Racial responses to immigration begin with the arrival of the first non-white immigrants on U.S. shores during California’s gold rush. While the United States was actively attempting to increase immigration from Northern and Western Europe, as soon as a different group of people began to arrive, Americans developed mechanisms to exclude them. In the 1870s, the slogan was “and whatever happens, the Chinese must go,” and the Chinese Exclusion Act of 1882 did exactly that: exclude non-white immigration from China. By the 1890s, a wide range of different immigrants sailed to American ports who did not look like the northern Europeans who were the first wave of settlers.
V. S. McClatchy, the newspaper publisher, president of the Associated Press, and virulent anti-Asian campaigner, embodied the growing animus toward immigrants through his writings and testimony before Congress as he pushed for a ban on all Asian immigration. Politicians set out to stop the new arrivals, and scholars promoted the superiority of the Nordic race through eugenics and race pseudoscience. In the 1920s, President Calvin Coolidge campaigned to “keep America American” and signed into law the Johnson-Reed Immigration act of 1924, which banned Asian immigration and severely curtailed immigration from anywhere outside northern Europe. Senator David Reed of Pennsylvania, the co-author of the law that is commonly referred to as the national origins quotas, wrote an article that ran on the front page of The New York Times under the title “America of the melting pot comes to an end.” Reed concluded, “We have closed the doors just in time to prevent our nordic population being overrun by lower races.” In the 1930s and 1940s, Adolf Hitler and the Nazi regime took eugenics to its grisly conclusion with the "Final Solution" and the murder of 6 million Jews and other minorities, which forced a national reckoning in Germany with the consequences of racial pseudoscience. In the United States, there was never a complete reckoning with the race science that justified the 1924 national origins quotas. Although the underlying pseudoscience was disproved, the immigration policies that were created based on eugenics persisted through the 1960s. Obscure foundations like the Pioneer Fund continued to provide money for eugenics research and white supremacist causes. Even as the Immigration Act of 1965, which was passed as part of the Civil Rights Movement, removed the discriminatory national origins quotas, Senator Ted Kennedy pledged that the racial makeup of America would not be affected: “Our cities will not be flooded with a million immigrants annually. The ethnic mix of this country will not be upset.” Kennedy’s pledge turned out to be wrong, and a new anti-immigrant movement emerged in the 1970s at the intersection of environmental population control efforts and white supremacy, mirroring the eugenics and white supremacist coalition of the 1920s.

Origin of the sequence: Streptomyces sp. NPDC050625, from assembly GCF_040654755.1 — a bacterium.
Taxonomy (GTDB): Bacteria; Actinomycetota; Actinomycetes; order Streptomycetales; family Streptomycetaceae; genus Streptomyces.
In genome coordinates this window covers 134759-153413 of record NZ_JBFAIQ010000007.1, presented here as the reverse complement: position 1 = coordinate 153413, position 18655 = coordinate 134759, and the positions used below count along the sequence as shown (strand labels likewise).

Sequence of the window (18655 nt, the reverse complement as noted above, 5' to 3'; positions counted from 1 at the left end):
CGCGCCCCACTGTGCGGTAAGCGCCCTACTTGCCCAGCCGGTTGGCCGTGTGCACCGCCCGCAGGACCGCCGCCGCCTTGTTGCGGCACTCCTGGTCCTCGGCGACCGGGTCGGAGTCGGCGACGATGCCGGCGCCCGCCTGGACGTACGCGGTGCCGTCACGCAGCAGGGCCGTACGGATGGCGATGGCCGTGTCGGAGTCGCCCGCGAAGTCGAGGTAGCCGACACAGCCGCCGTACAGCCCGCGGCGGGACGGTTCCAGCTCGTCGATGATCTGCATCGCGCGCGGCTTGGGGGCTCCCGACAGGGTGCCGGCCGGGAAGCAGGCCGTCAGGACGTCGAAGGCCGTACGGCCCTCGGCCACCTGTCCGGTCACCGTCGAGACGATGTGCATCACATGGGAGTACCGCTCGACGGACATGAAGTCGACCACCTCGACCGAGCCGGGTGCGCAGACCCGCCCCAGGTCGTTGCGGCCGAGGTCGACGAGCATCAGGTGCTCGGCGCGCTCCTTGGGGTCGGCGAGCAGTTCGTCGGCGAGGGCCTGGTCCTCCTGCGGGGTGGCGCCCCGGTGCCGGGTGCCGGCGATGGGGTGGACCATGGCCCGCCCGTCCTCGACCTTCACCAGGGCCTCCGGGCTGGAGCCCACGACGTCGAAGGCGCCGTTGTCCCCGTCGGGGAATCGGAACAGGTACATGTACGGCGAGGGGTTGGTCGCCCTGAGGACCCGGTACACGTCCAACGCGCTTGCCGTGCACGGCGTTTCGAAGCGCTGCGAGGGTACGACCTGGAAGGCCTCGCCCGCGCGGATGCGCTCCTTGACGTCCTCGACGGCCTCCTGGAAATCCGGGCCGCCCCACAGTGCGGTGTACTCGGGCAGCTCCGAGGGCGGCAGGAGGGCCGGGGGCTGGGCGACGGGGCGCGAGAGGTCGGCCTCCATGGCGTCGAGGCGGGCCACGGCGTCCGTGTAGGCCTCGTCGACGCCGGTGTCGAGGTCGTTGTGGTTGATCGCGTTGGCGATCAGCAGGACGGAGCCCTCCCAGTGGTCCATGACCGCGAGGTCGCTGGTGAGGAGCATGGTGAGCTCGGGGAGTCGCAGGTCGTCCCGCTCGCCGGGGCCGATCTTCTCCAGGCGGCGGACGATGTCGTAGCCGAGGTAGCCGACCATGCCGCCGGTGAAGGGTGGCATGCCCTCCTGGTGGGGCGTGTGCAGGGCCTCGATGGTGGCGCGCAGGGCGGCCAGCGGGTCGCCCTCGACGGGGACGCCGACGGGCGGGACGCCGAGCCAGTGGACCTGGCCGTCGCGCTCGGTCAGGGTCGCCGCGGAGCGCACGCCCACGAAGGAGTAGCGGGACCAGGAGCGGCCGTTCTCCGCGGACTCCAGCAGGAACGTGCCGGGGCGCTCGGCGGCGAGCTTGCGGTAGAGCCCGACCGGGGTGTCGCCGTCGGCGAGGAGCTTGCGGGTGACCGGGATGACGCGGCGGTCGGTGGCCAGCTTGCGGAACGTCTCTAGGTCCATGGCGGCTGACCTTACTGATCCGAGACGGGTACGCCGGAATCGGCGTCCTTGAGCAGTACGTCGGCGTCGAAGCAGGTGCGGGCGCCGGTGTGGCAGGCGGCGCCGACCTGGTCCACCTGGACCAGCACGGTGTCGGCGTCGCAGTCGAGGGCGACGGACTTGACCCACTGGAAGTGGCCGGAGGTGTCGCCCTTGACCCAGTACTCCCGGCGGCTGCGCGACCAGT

In the late 20th century, John Tanton, a small-town ophthalmologist in upstate Michigan, built an anti-immigrant movement from scratch by founding dozens of different organizations and courting donors like Cordelia Scaife May, who was one of the wealthiest people in the United States. Even as the Tanton network of anti-immigrant groups including FAIR, CIS, and NumbersUSA eventually distanced themselves from Tanton’s racist writings and affiliations, Scaife May’s funding dramatically increased their influence in Washington, D.C., and around the country. The Tanton network built alliances with conservative politicians like Colorado Representative Tom Tancredo and Alabama Senator Jeff Sessions. They also spread their anti-immigrant message through right-wing radio hosts and like-minded media figures such as former CNN and Fox Business host Lou Dobbs and Steve Bannon, then chief executive at Breitbart News, as they looked for a presidential candidate that could take their anti-immigrant campaign to the White House. They found him in 2016, when Donald Trump ran for president on a pledge to build a wall to stop an invasion of “criminals, rapists, and murders” from crossing the border. as president, he enacted a Muslim ban and sought to stop all immigration to the United States in order to put “America First” and “Make America Great Again.” Even though Trump lost in 2020, the fact that over 74 million people voted for him demonstrated that his brand of nativism continues to be a potent force in American politics.
Source : https://www.teenvogue.com/story/great-replacement-theory-immigration-laws716